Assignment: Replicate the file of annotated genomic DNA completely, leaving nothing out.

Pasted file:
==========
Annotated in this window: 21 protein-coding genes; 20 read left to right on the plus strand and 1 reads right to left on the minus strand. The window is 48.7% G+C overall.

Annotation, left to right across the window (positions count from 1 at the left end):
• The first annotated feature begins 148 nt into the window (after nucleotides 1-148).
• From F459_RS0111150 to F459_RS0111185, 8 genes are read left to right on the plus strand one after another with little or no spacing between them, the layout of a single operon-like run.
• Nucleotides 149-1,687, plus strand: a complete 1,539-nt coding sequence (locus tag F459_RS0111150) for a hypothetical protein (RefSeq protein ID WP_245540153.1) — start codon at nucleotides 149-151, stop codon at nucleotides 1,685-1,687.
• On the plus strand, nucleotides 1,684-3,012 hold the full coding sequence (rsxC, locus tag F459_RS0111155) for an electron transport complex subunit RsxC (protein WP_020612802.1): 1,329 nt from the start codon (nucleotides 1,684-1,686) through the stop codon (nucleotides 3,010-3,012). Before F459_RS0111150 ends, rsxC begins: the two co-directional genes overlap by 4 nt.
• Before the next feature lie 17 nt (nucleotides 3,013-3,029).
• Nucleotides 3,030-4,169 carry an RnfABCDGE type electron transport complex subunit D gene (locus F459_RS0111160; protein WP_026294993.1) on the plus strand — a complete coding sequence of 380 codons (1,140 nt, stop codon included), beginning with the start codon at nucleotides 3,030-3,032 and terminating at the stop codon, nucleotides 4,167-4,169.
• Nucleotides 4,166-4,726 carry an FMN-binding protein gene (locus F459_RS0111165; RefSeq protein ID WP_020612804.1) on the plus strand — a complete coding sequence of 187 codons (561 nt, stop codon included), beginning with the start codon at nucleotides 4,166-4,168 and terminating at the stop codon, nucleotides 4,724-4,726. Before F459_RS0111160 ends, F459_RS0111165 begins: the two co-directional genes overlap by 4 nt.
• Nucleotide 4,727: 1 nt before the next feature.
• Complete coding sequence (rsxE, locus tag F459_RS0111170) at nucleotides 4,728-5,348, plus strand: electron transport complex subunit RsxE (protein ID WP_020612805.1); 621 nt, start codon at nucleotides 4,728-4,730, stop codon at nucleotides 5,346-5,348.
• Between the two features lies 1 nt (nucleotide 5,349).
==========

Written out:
Annotated in this window: 21 protein-coding genes; 20 read left to right on the plus strand and 1 reads right to left on the minus strand. The window is 48.7% G+C overall.

Annotation, left to right across the window (positions count from 1 at the left end):
• The first annotated feature begins 148 nt into the window (after nucleotides 1-148).
• From F459_RS0111150 to F459_RS0111185, 8 genes are read left to right on the plus strand one after another with little or no spacing between them, the layout of a single operon-like run.
• Nucleotides 149-1,687, plus strand: a complete 1,539-nt coding sequence (locus tag F459_RS0111150) for a hypothetical protein (RefSeq protein ID WP_245540153.1) — start codon at nucleotides 149-151, stop codon at nucleotides 1,685-1,687.
• On the plus strand, nucleotides 1,684-3,012 hold the full coding sequence (rsxC, locus tag F459_RS0111155) for an electron transport complex subunit RsxC (protein WP_020612802.1): 1,329 nt from the start codon (nucleotides 1,684-1,686) through the stop codon (nucleotides 3,010-3,012). Before F459_RS0111150 ends, rsxC begins: the two co-directional genes overlap by 4 nt.
• Before the next feature lie 17 nt (nucleotides 3,013-3,029).
• Nucleotides 3,030-4,169 carry an RnfABCDGE type electron transport complex subunit D gene (locus F459_RS0111160; protein WP_026294993.1) on the plus strand — a complete coding sequence of 380 codons (1,140 nt, stop codon included), beginning with the start codon at nucleotides 3,030-3,032 and terminating at the stop codon, nucleotides 4,167-4,169.
• Nucleotides 4,166-4,726 carry an FMN-binding protein gene (locus F459_RS0111165; RefSeq protein ID WP_020612804.1) on the plus strand — a complete coding sequence of 187 codons (561 nt, stop codon included), beginning with the start codon at nucleotides 4,166-4,168 and terminating at the stop codon, nucleotides 4,724-4,726. Before F459_RS0111160 ends, F459_RS0111165 begins: the two co-directional genes overlap by 4 nt.
• Nucleotide 4,727: 1 nt before the next feature.
• Complete coding sequence (rsxE, locus tag F459_RS0111170) at nucleotides 4,728-5,348, plus strand: electron transport complex subunit RsxE (protein ID WP_020612805.1); 621 nt, start codon at nucleotides 4,728-4,730, stop codon at nucleotides 5,346-5,348.
• Between the two features lies 1 nt (nucleotide 5,349).